I’m not sure the lack of coverage is entirely fair to the the Quebec City-based group, as it’s certainly not lacking for talent. They’ve been led in the past by Bernard Labadie, Jonathan Cohen and Mathieu Lussier, all of whom have led full careers and made significant contributions to the early music field. The group’s members are all perfectly competent players and have enjoyed a lifetime of experience playing orchestral, solo and chamber music in Quebec. The group itself is one of Canadian early music’s stalwarts, having been in operation since 1984 (just five years after Tafelmusik) and now has some 35 recordings to its name. If there’s any reason this group is being held back, I have no idea what it is.
This month, you’ll be able to see for yourself what makes Les Violons du Roy worth hearing, as they’ll be coming to play Koerner Hall April 13 in a program that includes Bach, Handel, Fux and Graun. Lussier will be leading the group and, to sweeten the deal, the orchestra will be joined by the great countertenor Philippe Jaroussky who, far from being just a voice, has a versatility that lets him sing a wide range of repertoire from Monteverdi to Fauré. I will be very interested to hear what this soloist and this group are capable of when they collaborate.
Music-making has probably been a family business since about as long as there have been professional musicians. Although the history of music pedagogy is full of brilliant teachers and outstanding pupils, it’s difficult to overcome the problem of what the student does when the lesson ends and he goes home to (one hopes) practise, and a good deal of the numerous performance issues that arise from a typical piece of music can be resolved much more quickly in having an older, more experienced musician on hand at home to help.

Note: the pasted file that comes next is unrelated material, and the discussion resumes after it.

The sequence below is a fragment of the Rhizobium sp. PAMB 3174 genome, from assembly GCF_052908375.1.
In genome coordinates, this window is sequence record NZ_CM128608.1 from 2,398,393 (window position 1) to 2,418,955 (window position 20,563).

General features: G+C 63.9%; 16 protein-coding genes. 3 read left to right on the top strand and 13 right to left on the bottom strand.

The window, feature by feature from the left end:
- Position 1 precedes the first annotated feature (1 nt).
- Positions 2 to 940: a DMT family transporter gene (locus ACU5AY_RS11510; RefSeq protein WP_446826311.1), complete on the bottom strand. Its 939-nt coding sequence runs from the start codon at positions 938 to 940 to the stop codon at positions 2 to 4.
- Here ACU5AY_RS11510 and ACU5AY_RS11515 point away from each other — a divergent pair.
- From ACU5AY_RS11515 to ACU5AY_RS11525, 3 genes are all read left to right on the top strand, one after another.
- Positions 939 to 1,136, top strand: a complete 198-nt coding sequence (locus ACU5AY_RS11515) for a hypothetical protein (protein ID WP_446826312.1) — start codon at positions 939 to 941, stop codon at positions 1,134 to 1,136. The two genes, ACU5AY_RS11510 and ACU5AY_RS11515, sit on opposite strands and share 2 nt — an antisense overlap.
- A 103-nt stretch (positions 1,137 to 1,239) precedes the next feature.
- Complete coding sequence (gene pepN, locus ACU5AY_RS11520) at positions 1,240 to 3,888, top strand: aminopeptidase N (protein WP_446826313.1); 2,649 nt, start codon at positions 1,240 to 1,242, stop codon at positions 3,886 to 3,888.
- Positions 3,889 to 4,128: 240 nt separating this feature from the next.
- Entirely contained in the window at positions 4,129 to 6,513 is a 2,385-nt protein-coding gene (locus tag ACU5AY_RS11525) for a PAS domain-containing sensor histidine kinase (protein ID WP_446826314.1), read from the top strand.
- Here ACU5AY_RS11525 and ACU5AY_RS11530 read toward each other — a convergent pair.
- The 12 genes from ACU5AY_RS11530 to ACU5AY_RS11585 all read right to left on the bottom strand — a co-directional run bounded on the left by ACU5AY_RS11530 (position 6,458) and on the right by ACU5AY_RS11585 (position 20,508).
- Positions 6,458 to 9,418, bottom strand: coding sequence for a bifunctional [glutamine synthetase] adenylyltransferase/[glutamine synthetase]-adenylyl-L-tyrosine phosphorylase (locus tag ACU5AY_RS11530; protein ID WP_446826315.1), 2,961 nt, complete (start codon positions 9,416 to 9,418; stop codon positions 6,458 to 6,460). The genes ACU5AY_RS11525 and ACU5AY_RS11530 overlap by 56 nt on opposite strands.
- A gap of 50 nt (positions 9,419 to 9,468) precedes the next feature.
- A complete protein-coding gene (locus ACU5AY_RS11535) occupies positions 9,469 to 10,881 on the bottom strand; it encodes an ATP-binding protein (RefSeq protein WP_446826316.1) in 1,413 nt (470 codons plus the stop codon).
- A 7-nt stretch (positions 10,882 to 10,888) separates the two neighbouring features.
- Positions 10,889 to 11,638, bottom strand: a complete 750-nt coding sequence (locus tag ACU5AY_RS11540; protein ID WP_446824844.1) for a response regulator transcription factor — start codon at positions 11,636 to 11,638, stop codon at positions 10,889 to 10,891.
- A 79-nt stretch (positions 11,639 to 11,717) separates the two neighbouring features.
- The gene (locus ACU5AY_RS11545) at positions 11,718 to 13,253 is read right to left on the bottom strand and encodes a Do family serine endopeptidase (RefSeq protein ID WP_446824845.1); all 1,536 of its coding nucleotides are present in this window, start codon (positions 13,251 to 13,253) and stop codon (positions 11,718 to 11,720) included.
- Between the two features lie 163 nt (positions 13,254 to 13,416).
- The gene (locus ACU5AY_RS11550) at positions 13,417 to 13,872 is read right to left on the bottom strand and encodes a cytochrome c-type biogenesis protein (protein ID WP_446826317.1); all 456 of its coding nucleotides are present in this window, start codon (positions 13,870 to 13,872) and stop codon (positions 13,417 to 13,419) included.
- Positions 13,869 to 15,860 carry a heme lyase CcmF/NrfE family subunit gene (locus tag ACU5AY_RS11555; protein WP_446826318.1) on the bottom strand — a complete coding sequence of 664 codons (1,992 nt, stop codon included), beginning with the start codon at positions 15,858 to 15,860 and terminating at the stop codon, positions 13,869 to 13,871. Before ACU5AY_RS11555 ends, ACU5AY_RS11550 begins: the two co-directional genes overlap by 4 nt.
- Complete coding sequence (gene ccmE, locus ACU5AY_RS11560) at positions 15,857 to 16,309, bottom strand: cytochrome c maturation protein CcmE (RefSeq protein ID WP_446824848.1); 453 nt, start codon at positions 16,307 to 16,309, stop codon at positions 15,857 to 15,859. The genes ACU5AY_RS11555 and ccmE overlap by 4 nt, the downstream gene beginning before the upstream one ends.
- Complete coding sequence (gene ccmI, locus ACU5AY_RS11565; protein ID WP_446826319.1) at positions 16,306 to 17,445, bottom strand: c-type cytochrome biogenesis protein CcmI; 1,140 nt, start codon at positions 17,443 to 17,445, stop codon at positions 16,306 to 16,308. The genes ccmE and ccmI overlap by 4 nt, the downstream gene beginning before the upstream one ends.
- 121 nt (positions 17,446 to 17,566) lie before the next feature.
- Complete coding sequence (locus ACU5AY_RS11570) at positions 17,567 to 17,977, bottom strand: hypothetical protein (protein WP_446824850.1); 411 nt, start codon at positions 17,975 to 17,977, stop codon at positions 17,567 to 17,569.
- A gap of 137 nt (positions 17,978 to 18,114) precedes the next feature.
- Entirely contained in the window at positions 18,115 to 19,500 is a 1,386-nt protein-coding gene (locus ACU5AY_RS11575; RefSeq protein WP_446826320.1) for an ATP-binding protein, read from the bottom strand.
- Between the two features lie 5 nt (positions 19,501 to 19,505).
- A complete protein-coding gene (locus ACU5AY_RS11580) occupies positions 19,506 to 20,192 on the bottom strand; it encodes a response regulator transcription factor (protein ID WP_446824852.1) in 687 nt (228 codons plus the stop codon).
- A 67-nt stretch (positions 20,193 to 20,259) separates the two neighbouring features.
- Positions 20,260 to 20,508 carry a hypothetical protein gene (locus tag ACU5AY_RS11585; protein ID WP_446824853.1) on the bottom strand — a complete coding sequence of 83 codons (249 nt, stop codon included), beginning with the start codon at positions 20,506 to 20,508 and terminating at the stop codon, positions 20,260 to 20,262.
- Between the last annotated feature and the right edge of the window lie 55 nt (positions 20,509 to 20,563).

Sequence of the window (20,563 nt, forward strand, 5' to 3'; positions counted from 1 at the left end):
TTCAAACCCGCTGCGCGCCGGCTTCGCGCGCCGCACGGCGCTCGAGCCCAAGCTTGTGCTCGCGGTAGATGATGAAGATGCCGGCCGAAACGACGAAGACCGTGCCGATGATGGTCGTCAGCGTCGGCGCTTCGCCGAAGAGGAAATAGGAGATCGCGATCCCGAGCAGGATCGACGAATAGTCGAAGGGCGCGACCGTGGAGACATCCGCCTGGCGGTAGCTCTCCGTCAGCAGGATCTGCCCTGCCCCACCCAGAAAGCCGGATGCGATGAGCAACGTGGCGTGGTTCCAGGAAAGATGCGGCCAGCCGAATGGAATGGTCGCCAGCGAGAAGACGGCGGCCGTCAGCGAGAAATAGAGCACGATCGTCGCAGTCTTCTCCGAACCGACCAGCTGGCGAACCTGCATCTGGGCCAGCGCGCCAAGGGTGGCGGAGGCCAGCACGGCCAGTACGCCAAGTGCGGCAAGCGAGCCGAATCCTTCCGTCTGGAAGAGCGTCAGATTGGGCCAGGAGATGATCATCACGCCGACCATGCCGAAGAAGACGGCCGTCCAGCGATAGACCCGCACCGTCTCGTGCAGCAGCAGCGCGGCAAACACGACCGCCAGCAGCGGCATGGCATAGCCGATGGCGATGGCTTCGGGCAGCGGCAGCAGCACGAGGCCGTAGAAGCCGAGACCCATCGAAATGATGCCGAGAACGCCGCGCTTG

The Bach family is an obvious example of such dynasty, but there are plenty of musicians who also parented a younger generation of great performers. Tafelmusik explores the theme of musical families in their concert this month, “Bach: Keeping It in the Family,” which features one great early music father-daughter duo, Alfredo and Cecilia Bernardini. Dad is a well-known baroque oboist, and daughter Cecilia is a baroque violinist who is beginning to shine as a soloist. They’ll both be coming to Toronto to show off their talents in a program that includes the JS Bach Concerto for Violin in E Major BWV 1042 and the CPE Bach Oboe Concerto in E-flat Major Wq. 165, as well as a sinfonia by Bach’s eldest son Wilhelm Friedmann and a Telemann orchestral suite. This is a pair of soloists who can handle virtuostic works with ease, and Tafelmusik always sounds great when there’s a guest director to give a new perspective on performance practice. Check this concert out April 5 through 9 at Trinity-St. Paul’s Centre.
If you’d prefer a concert of chamber music this month to a full-scale French opera or orchestral concerts of high Baroque music, consider checking out “Fork in The Road,” I Furiosi’ s concert on April 21 at Calvin Presbyterian Church. It’s somewhat unclear what the group is up to, but no matter: I Furiosi can always be counted on to put on an exciting concert with great performers, and this concert will highlight some seldom-heard composers, including Jean Baptiste Senaillé, Giuseppe Tartini and Louis Bourgeois.
David Podgorski is a Toronto-based harpsichordist, music teacher and a founding member of Rezonance. He can be contacted at firstname.lastname@example.org.